• We take every visitor on a tour of the facility to acclimate them with the place they will call home for the remainder of their stay.
  • We remind guests that they are welcome to ask our staff any and all questions whenever they like.
  • Our visitors are monitored 24 /7 to ensure their safety and comfortability.
  • At all times, we maintain clean and safe standards to promote the healing of each guest.
  • Our staff and programs provide each guest with entertainment, education, and accommodation.
  • We encourage positive connections amongst our guests to build a foundation of sober support and peer bonding.

Guests at Royal Life Centers at Puget Sound are all seen as equals and recieve support and compassion from staff as they navigate their recovery. For this reason, we make certain that all staff members are available to assist our guests no matter the time or place. Additionally, Puget Sound staff uses guest-centric language to express empathy and support in our programs.

The Role of ‘Guest-Centric’ Language in Recovery

Royal Life Centers at Puget Sound grasps the strength of words—what we say has the capacity to influence other’s emotions and motivation. We select our words with care because, while words can raise someone’s spirits, they also can be devastating. As a result, we take care to use guest-centric language that promotes holistic growth in recovery.

Many people attempt to express their sympathy and understanding of their loved one’s situation but the stigmas related to substance abuse disorders often prevent them from properly expressing their emotions. As a result, a lot of people lack access to a positive example of non-judgemental, person-first language (PFL) to guide them in a discussion about addiction.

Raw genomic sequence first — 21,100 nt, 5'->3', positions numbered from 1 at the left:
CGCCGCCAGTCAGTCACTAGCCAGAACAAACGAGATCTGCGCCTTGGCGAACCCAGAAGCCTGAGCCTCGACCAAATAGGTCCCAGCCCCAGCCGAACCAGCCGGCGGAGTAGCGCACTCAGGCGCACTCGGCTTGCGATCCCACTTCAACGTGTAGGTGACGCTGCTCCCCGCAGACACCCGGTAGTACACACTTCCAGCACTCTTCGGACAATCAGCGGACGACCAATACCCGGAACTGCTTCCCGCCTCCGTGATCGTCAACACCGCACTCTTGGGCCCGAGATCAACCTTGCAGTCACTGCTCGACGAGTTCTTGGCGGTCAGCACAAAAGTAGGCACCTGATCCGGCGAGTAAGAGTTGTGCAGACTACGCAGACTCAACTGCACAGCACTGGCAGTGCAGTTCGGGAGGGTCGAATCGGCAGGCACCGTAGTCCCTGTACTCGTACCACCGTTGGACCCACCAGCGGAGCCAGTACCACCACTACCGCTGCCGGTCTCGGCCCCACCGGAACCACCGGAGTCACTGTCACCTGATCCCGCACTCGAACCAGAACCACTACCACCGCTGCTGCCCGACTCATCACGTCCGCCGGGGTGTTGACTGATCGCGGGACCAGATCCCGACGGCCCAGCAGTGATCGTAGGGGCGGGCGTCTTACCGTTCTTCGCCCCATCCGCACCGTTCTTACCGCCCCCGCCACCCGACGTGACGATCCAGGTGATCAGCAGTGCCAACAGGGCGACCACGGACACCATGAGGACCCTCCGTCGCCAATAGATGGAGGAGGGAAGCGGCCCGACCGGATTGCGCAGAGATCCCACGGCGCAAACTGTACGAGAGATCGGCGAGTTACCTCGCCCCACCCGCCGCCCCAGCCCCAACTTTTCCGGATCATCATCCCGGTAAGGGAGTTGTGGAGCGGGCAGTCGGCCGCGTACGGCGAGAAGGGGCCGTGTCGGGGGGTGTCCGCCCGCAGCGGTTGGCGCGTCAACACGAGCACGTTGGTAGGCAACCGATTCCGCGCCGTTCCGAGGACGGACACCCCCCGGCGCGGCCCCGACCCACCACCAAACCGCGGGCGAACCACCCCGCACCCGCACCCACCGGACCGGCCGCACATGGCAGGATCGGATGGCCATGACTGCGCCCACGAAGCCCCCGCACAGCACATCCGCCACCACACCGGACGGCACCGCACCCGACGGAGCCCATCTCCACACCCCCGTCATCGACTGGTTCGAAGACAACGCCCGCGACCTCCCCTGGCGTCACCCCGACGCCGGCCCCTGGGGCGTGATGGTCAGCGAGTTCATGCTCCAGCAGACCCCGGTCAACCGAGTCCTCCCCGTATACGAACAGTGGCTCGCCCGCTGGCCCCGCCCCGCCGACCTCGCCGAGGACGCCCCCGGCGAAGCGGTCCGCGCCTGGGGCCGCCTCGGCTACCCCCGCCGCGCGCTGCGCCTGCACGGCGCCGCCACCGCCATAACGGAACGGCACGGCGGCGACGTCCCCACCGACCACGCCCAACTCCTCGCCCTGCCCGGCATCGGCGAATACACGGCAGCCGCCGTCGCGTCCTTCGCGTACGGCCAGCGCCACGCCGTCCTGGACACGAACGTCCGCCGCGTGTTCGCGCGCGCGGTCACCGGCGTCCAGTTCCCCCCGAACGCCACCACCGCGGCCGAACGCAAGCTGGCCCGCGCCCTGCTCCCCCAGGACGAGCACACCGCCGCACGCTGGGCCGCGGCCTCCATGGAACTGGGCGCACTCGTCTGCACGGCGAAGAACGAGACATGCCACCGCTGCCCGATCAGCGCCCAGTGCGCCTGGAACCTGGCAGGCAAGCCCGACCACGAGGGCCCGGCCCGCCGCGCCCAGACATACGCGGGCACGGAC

Person-First Care

Person-first language reduces simplifications or labels by maintaining consistent, objective language when discussing people with a substance use disorder. PFL reframes the sentence as “person with a substance use disorder” as opposed to the blame language commonly used to describe addiction, “they’re an addict.” As a result, person-first phrases remove the tone of judgment that labels a person as their addiction.

The ingrained judgment in American vernacular is lessened when people replace terms like “addict” and “junkie” with person-first language like “person with a SUD.” It is everyone’s job to deconstruct the addiction stereotypes that have conditioned the public, and certain clinicians, to view addiction as something that deserves punishment over treatment. We know that removing this mindset from society helps the treatment community, and the world, make significant changes without the barriers created by negative biases.

Whether we like it or not, words have the power to influence how we view individuals and, as a result, how we treat them. To genuinely help those with substance use disorders, we must change the way we talk to and about them. As a result, Puget Sound uses guest-centric vocabulary to make certain that our visitors are treated with dignity and respect.